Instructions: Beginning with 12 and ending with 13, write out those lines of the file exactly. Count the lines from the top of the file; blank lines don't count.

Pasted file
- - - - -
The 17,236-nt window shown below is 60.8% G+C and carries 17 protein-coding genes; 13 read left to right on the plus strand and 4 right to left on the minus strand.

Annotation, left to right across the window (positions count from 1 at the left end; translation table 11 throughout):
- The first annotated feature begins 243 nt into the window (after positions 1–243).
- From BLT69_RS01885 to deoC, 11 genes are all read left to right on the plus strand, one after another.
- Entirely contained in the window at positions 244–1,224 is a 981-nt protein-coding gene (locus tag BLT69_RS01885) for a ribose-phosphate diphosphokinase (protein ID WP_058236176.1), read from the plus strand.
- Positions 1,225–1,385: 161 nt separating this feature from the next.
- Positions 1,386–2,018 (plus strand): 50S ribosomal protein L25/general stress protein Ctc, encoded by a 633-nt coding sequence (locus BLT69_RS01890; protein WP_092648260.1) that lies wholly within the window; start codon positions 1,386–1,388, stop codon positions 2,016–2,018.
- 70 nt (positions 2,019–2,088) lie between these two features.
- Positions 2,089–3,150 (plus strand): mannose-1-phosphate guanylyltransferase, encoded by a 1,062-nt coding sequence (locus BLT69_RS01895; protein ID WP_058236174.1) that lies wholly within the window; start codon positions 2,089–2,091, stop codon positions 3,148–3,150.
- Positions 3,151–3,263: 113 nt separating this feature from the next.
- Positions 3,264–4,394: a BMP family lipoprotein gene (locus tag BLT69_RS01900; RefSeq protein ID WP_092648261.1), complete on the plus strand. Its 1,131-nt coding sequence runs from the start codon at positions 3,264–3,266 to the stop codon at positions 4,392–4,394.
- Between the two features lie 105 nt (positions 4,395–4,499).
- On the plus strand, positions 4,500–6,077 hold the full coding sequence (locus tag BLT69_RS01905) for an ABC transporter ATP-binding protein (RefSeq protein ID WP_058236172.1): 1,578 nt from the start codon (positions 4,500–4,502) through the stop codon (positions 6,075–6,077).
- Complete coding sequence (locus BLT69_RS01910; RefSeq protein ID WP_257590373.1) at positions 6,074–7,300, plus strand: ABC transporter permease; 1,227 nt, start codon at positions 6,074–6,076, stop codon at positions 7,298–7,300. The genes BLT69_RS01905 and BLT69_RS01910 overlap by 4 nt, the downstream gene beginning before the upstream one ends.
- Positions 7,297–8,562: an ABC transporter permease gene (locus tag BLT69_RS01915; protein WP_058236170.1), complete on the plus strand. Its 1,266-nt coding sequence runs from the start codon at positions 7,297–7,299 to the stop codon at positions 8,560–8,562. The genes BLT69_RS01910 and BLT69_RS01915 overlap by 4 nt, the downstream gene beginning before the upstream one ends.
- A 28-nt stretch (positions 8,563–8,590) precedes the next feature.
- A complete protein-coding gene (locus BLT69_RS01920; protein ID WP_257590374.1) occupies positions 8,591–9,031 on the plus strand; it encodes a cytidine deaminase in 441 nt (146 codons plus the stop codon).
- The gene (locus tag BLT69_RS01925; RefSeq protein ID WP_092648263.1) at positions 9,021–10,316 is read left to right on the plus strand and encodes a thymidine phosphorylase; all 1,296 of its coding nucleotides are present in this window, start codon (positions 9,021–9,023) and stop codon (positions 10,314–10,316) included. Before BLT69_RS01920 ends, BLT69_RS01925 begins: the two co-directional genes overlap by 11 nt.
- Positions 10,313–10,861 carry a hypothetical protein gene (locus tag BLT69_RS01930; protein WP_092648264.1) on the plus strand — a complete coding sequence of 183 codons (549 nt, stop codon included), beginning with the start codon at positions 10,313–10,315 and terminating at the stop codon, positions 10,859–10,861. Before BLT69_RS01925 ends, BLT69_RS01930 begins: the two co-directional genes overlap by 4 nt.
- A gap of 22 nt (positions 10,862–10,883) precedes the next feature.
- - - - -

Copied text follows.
- Between the two features lie 105 nt (positions 4,395–4,499).
- On the plus strand, positions 4,500–6,077 hold the full coding sequence (locus tag BLT69_RS01905) for an ABC transporter ATP-binding protein (RefSeq protein ID WP_058236172.1): 1,578 nt from the start codon (positions 4,500–4,502) through the stop codon (positions 6,075–6,077).